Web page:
about David Cope his work his music scores software experiments in musical intelligence


David Cope is Dickerson Emeriti Professor at the University of California at Santa Cruz (howell@ucsc.edu) where he teaches theory and composition, and Honorary Professor of Computer Science at Xiamen University (China). He also teaches regularly in the annual Workshop in Algorithmic Computer Music (WACM) held in June-July at UC Santa Cruz. He was born in San Francisco, California on May 17, 1941. Following early study on piano (including an extensive performance career) and violoncello, he completed degrees in composition at Arizona State University and the University of Southern California studying with George Perle, Halsey Stevens, Ingolf Dahl and Grant Fletcher. His over seventy published compositions have received thousands of performances throughout the U.S. and abroad, including those by the Vermont, Pittsburgh, Indianapolis, Cabrillo Festival, and Santa Cruz Symphony Orchestras, as well as numerous university orchestras and wind ensembles. His compositions include 9 symphonies, 6 string quartets, and 4 piano sonatas. Thirty-six of Cope's works appear on recordings including Variations (piano and wind orchestra; Cornell University), Re-Birth (concert band), Concert (piano and orchestra, Mary Jane Cope, soloist) and Threshold and Visions (orchestra). Complete albums of his music have appeared on Folkways (2), Opus One and Epoc Music (24) and include a wide diversity of works from large ensembles (his nine symphonies), to string quartets (six), to soloists with electronic and computer-generated tape.

Steven Mamula writes about Cope's work in a definitive article in the American Record Guide (May, 1982):

"David Cope is unquestionably one of this generation's most ambitious, prolific and multifarious composers. His music in a large measure is marked by tension, achieved through sharply dissonant, sustained tonal clusters, sporadic and impulsive phrasing, and wide skips in the linear movement. His textures are transparent, though not always sparse, and rhythms seem to fall at extremes: either subtle and almost not pulsating, or fiercely aggressive with frequent juxtapositions of both. David Cope's Concert For Piano and Orchestra (1980) exemplifies much of this essence. The work contains several passages that are a multilayering of single note drones played in succession by individual instruments. A crescendo builds as each instrument enters, creating an anxiety that approaches the teeth-grinding level. Much as in serial music, repose is achieved here not by succeeding dissonance with consonance, but rather by succeeding dissonance with lesser degrees of dissonance. The piano serves a minimal but judicious role, delivering angular, single line statements marked with huge leaps, and brief, repeated arpeggiations in the upper register that together produce a striking antithesis to the orchestral fabric. During the work's latter half, a furious, single note figure erupts at the piano's bottom end, which churns in syncopation soon imitated by numerous percussion instruments, followed by powerful crescendos in brass lines.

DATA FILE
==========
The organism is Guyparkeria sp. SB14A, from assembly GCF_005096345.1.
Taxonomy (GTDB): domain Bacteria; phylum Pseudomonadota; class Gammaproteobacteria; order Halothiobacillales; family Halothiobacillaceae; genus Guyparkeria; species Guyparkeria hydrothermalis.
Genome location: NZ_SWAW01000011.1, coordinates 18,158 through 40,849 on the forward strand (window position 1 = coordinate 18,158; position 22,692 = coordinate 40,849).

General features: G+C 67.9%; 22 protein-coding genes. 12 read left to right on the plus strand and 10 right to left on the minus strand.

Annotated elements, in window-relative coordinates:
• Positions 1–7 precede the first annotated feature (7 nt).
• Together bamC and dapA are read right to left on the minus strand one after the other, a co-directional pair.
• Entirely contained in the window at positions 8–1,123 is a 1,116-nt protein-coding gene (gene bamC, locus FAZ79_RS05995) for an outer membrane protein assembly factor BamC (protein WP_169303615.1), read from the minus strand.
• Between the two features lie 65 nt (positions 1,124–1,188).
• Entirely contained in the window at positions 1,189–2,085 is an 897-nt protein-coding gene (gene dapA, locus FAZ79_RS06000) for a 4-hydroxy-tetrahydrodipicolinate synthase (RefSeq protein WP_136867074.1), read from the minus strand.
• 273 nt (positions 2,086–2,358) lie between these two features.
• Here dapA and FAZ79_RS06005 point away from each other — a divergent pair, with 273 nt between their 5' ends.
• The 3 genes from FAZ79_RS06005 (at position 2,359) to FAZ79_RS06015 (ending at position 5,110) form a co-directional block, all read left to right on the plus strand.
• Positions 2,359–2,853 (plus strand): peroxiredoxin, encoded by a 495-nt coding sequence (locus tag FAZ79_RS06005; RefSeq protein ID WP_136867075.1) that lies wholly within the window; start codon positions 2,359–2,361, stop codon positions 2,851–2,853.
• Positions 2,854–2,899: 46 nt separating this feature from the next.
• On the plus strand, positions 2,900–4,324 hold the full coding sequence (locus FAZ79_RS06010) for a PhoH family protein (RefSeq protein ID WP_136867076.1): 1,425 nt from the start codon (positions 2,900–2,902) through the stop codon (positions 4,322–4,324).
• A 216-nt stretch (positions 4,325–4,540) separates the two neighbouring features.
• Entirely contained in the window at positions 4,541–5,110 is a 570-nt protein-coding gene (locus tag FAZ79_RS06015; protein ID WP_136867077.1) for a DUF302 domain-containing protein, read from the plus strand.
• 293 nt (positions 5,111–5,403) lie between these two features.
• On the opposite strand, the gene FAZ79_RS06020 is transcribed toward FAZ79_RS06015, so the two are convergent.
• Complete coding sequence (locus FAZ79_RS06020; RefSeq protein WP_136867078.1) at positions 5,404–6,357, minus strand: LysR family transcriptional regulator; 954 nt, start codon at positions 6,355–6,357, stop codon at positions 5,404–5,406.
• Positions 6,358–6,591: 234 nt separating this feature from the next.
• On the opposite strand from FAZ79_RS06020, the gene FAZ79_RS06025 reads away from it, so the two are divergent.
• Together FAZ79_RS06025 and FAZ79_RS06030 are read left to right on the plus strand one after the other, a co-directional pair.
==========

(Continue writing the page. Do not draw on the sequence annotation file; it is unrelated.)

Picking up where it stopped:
"For the past three years Cope has also been involved with creating a massive work (two hours) for single performer. The composer became interested in finding a place that he loved and that fascinated him, exploring its history, lore, religions, etc., and then creating a piece from that intimacy. Canyon de Chelley in Arizona has been such a place for him. He began by studying all published material on the Canyon's archaeological roots and art history (Anasazi art, petroglyphs primarily), as well as learning as much of the Navajo language as possible, then went to live for a time in the Canyon, exploring it thoroughly and continuously sketching musical ideas from the mountain of research. Also, during this time he built many instruments (not as a craftsman but as a composer, i.e., instruments not beautiful or masterful, since some contained only one note). Some were made with materials such as prayer stones and sheepbone mallets, though very few artifacts were removed and all with permission. Cope declares '...slowly but surely a piece is emerging, one so personal and intensely real that 'performance' hardly describes the results.' The title of his cosmically ambitious work is THE WAY."